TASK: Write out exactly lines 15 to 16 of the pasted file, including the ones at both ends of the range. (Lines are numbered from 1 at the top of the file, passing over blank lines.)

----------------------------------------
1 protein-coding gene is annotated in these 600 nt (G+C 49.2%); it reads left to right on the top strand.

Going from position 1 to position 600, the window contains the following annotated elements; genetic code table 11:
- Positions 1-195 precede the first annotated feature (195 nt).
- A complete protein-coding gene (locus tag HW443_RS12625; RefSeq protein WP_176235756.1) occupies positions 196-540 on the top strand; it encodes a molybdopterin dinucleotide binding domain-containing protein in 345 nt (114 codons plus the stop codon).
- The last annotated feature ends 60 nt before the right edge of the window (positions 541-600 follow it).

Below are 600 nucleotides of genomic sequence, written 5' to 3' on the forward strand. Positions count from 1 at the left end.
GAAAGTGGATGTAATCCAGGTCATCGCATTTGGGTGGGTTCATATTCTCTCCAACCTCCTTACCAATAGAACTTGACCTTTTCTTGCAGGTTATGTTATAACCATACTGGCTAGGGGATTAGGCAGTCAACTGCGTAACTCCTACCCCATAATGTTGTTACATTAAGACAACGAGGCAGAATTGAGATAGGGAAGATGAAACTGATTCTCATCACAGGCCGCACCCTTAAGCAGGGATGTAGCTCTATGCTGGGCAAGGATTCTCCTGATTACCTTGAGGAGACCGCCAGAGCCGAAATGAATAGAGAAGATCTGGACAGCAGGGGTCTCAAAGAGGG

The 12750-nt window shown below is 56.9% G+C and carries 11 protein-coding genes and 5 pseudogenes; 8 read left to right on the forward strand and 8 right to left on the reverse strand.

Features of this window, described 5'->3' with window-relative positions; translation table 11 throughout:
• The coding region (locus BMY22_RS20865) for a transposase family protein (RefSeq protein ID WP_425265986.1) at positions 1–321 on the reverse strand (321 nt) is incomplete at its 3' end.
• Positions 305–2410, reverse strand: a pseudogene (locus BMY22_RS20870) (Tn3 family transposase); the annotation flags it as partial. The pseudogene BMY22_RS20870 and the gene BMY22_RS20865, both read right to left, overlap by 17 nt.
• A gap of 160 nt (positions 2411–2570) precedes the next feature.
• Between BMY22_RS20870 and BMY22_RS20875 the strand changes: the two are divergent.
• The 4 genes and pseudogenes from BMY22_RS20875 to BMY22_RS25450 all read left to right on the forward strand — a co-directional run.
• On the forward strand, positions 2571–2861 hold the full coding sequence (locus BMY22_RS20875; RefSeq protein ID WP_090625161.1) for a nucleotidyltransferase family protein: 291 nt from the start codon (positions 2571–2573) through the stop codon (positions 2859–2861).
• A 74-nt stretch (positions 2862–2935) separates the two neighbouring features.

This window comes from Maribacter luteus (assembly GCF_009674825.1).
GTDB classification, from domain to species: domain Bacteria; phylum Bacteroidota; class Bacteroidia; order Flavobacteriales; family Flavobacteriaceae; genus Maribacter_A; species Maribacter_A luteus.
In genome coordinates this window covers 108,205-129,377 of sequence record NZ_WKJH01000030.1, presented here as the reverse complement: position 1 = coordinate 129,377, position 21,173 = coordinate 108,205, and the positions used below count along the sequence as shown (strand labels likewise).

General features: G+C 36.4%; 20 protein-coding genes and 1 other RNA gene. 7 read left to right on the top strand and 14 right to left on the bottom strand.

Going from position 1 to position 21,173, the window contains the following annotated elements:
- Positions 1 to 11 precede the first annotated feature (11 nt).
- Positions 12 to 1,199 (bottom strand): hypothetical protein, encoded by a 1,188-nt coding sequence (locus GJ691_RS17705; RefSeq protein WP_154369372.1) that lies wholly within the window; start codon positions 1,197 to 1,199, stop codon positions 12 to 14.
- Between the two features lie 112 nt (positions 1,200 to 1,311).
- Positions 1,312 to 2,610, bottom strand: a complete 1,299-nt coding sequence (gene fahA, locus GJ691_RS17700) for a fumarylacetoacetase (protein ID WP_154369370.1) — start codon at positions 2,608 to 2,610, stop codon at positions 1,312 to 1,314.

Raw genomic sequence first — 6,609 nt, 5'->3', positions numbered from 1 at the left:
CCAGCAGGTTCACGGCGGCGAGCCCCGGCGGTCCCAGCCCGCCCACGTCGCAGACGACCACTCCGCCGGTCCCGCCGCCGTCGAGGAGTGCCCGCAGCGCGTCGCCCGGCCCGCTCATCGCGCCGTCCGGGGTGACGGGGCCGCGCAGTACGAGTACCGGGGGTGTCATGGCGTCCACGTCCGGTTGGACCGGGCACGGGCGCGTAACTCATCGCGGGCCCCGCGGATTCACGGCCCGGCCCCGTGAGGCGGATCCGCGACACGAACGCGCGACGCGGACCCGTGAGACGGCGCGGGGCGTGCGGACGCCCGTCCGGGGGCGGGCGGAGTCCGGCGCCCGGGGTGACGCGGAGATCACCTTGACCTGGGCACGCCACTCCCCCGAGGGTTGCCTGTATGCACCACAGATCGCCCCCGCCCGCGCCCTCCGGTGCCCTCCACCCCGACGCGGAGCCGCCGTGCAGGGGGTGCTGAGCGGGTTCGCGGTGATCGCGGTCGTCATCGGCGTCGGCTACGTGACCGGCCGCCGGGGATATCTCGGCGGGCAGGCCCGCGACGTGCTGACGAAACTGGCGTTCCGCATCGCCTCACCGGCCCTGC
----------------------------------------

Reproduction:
• On the forward strand, positions 2571–2861 hold the full coding sequence (locus BMY22_RS20875; RefSeq protein ID WP_090625161.1) for a nucleotidyltransferase family protein: 291 nt from the start codon (positions 2571–2573) through the stop codon (positions 2859–2861).
• A 74-nt stretch (positions 2862–2935) separates the two neighbouring features.